This section is currently under construction. There will be more here in the future.

Merging .uns

When concatenating AnnData objects there are a number of options available for how the entries of uns should be merged. These are:

  • The default, creates a new empty dict for uns.

  • "same": Elements which are the same in each of the objects.

  • "unique": Elements for which there is only one possible value.

  • "first": The first element seen at each from each position.

  • "only": Elements which show up in only one of the objects.

This is a little abstract, so we’ll look at some examples of this. Here’s our setup:

>>> from anndata import AnnData
>>> import numpy as np
>>> a = AnnData(np.zeros((10, 10)), uns={"a": 1, "b": 2, "c": {"c.a": 3, "c.b": 4}})
>>> b = AnnData(np.zeros((10, 10)), uns={"a": 1, "b": 3, "c": {"c.b": 4}})
>>> c = AnnData(np.zeros((10, 10)), uns={"a": 1, "b": 4, "c": {"c.a": 3, "c.b": 4, "c.c": 5}})

For quick reference, these are the results from each of the merge strategies. These are discussed in more depth below:






{"a": 1, "c": {"c.b": 4}}


{"a": 1, "c": {"c.b": 4, "c.c": 5, "c.a": 3}}


{"c": {"c.c": 5}}


{"a": 1, "b": 2, "c": {"c.b": 4, "c.c": 5, "c.a": 3}}

The default returns a fairly obvious result:

>>> a.concatenate([b, c]).uns == {}

But let’s take a look at the others in a bit more depth. Here, we’ll be wrapping the output data in a dict for simplicity of the return value.

>>> dict(a.concatenate([b, c], uns_merge="same").uns)
{"a": 1, "c": {"c.b": 4}}

Here only the values for uns["a"] and uns["c"]["c.b"] were exactly the same, so only they were kept. uns["b"] has a number of values and neither uns["c"]["c.a"] or uns["c"]["c.b"] appears in each uns.

A key feature to note is that comparisons are aware of the nested structure of uns and will be applied at any depth. This is why uns["c"]["c.b"] was kept.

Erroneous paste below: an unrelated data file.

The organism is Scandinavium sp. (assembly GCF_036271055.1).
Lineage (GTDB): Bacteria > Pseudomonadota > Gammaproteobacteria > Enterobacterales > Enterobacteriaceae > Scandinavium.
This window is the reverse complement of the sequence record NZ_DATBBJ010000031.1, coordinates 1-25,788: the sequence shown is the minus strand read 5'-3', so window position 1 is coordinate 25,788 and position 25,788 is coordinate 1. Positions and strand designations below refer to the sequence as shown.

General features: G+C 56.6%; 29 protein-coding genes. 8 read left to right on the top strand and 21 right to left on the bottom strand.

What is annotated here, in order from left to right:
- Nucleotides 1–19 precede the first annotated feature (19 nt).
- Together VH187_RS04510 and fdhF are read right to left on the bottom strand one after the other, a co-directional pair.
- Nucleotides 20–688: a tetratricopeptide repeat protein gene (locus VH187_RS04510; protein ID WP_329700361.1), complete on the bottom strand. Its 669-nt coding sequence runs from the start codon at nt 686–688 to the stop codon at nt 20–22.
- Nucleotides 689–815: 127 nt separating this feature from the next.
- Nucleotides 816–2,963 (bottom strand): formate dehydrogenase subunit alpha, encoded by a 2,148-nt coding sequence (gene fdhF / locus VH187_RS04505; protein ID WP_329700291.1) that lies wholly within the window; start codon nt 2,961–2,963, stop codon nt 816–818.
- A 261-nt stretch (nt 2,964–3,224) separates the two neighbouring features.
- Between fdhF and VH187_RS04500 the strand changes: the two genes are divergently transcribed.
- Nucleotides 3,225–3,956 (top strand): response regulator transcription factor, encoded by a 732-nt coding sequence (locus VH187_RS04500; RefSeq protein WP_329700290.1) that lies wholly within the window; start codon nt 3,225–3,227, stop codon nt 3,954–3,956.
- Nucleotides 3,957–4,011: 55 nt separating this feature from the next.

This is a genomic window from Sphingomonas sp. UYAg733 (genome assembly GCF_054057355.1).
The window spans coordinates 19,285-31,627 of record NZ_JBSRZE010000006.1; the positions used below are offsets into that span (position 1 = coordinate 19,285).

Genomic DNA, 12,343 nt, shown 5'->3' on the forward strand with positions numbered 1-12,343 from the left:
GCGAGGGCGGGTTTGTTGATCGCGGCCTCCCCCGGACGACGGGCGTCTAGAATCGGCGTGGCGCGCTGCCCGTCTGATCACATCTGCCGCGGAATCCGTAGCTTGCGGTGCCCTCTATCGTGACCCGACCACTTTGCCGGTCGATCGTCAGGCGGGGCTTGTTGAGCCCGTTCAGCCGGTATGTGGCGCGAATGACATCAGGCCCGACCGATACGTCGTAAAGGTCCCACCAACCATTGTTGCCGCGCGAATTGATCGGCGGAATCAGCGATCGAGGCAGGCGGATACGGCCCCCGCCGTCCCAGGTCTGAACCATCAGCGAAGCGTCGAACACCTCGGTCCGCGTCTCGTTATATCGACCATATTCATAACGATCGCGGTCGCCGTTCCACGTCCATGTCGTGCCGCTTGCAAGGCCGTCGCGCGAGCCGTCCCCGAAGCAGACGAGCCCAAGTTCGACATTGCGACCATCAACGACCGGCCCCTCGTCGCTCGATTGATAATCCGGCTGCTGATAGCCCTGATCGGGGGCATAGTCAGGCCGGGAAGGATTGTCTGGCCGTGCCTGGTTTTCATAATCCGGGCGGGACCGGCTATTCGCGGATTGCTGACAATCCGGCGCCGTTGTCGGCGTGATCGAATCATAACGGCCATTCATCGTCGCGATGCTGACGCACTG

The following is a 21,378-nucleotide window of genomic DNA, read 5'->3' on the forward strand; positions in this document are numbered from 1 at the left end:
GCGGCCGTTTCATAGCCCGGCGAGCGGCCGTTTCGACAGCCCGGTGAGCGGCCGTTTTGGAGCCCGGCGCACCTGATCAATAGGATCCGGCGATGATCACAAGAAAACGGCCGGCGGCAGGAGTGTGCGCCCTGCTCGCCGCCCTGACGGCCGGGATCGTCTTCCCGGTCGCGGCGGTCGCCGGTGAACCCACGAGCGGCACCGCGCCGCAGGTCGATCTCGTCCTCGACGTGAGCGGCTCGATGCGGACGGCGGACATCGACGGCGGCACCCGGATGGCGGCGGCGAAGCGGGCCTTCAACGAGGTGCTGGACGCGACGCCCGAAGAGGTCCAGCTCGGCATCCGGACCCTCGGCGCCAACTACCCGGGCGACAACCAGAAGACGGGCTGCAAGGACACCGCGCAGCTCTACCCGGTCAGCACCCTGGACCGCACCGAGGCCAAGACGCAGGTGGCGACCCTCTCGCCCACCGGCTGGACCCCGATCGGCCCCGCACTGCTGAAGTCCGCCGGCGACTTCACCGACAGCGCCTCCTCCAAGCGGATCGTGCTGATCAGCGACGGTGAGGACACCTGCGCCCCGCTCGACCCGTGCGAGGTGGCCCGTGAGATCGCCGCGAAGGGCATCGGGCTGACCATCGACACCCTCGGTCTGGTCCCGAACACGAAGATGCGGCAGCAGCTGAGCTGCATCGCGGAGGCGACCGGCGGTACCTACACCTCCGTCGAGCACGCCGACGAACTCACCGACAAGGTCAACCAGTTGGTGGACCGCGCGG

Merging uns in this way can be useful when there is some shared data between the objects being concatenated. For example, if each was put through the same pipeline with the same parameters, those parameters used would still be present in the resulting object.

Now let’s look at the behaviour of unique:

>>> dict(a.concatenate([b, c], uns_merge="unique").uns)
{"a": 1, "c": {"c.a": 3, "c.b": 4, "c.c": 5}}

The results here are a super-set of those from "same". Note that there was only one possible value at each position in the resulting mapping. That is, there were not alternative values present for uns["c"]["c.c"] even though it appeared only once.

This can be useful when the object’s were both run through the same pipeline but contain specific metadata per object. An example of this would be a spatial dataset, where the images are stored in uns.

>>> dict(a.concatenate([b, c], uns_merge="only").uns)
{"c": {"c.c": 5}}

uns["c"]["c.c"] is the only value that is kept, since it is the only one which was specified in only one uns.

>>> dict(a.concatenate([b, c], uns_merge="first").uns)
{"a": 1, "b": 2, "c": {"c.b": 4, "c.c": 5, "c.a": 3}}

In this case, the result has the union of the keys from all the starting dictionaries. The value is taken from the first object to have a value at this key.